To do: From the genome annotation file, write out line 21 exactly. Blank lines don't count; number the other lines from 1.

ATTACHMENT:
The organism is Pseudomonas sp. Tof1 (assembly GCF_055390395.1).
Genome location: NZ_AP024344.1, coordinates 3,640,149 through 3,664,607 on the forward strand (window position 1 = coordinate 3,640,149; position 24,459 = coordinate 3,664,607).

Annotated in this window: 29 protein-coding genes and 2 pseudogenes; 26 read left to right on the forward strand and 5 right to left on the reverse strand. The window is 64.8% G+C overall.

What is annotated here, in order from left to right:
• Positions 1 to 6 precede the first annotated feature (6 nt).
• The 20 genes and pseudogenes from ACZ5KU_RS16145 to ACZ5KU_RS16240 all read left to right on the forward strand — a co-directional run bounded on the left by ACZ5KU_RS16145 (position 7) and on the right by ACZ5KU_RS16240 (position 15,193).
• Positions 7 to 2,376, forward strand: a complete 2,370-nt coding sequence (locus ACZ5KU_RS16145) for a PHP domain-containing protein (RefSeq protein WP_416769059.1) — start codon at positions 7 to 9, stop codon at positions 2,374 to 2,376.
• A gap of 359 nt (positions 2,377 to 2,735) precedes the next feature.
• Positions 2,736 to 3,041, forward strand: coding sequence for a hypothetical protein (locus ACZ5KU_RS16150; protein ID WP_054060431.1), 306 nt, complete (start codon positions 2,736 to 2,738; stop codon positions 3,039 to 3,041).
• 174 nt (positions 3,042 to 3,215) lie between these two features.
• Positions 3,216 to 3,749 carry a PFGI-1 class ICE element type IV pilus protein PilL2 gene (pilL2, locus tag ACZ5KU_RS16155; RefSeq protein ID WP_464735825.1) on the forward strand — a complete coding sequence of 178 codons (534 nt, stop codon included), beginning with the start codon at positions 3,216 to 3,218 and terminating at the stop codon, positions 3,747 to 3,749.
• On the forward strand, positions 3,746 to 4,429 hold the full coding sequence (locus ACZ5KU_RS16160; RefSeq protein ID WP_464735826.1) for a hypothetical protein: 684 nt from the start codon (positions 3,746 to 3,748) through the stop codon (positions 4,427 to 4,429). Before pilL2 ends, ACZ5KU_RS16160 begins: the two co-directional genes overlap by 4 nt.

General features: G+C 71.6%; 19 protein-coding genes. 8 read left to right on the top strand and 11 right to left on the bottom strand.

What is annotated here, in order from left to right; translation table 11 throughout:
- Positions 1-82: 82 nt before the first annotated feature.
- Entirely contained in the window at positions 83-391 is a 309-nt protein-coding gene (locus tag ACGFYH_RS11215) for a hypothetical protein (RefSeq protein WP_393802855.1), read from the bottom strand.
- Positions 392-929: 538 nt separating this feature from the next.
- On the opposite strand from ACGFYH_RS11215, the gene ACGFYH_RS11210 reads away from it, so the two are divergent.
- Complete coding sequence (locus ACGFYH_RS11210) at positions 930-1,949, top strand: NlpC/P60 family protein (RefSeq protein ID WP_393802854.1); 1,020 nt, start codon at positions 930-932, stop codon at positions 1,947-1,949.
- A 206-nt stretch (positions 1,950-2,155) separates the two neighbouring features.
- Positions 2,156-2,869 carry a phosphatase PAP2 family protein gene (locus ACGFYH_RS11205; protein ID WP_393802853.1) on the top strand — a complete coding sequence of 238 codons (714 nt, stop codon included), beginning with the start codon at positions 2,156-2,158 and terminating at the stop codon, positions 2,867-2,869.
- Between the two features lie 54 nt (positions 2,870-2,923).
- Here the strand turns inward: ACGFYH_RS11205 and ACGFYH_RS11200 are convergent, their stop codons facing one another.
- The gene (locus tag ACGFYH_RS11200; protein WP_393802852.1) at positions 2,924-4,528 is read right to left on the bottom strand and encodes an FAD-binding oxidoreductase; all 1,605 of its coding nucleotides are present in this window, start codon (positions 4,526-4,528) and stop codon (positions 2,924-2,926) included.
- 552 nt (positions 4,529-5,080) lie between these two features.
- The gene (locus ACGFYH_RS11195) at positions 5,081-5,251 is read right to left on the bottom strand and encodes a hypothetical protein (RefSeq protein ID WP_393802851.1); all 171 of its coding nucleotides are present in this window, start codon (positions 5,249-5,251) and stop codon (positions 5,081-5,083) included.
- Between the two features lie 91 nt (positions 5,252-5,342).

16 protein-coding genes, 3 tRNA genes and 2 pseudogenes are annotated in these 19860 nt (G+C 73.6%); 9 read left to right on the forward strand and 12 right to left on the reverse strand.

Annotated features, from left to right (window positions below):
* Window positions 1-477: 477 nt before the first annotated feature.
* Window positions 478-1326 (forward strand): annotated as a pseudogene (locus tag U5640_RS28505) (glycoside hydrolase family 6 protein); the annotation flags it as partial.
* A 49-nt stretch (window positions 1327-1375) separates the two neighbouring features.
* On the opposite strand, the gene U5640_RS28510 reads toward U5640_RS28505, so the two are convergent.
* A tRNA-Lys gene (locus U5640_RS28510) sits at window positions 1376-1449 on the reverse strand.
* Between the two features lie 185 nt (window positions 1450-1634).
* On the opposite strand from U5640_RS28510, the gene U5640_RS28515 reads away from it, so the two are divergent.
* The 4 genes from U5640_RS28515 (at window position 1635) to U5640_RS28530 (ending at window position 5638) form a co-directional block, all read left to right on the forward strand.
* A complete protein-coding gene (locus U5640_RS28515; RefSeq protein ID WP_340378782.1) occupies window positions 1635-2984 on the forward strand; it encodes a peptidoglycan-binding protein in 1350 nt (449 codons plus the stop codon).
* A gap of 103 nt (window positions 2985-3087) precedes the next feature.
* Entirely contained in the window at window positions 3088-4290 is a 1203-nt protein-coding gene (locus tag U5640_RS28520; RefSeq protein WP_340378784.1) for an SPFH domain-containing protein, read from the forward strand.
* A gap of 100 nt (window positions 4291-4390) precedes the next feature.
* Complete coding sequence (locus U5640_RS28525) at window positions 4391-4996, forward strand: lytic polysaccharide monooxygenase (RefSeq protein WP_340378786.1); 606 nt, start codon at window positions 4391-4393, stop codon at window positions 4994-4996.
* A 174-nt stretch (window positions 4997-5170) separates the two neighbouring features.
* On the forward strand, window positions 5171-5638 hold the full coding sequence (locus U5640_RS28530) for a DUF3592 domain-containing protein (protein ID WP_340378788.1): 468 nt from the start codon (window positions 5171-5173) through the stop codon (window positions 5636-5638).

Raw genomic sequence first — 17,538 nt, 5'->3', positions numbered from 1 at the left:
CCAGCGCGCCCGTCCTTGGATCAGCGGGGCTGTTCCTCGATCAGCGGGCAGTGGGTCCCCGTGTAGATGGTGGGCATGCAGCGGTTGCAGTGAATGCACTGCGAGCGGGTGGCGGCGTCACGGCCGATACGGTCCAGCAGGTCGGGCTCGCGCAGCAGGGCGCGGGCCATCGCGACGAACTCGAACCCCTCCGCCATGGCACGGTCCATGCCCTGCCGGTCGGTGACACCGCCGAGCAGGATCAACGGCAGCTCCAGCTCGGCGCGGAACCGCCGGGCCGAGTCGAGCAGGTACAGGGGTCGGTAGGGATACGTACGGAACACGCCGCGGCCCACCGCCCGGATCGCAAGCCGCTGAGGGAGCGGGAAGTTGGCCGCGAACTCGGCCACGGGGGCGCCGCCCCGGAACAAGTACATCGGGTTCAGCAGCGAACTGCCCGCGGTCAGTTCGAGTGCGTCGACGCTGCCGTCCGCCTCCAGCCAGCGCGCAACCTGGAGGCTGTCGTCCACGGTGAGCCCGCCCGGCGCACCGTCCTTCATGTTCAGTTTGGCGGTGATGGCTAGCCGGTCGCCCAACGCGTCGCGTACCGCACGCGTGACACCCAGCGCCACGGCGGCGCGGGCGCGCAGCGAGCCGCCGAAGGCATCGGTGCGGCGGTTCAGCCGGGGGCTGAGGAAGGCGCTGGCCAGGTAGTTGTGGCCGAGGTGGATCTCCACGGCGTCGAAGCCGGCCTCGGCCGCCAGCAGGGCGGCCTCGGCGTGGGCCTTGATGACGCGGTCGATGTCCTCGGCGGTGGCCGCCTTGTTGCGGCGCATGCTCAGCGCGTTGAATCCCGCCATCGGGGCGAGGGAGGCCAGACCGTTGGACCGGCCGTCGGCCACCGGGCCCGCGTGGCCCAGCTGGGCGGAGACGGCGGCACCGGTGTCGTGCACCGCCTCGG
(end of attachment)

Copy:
- Positions 2,156-2,869 carry a phosphatase PAP2 family protein gene (locus ACGFYH_RS11205; protein ID WP_393802853.1) on the top strand — a complete coding sequence of 238 codons (714 nt, stop codon included), beginning with the start codon at positions 2,156-2,158 and terminating at the stop codon, positions 2,867-2,869.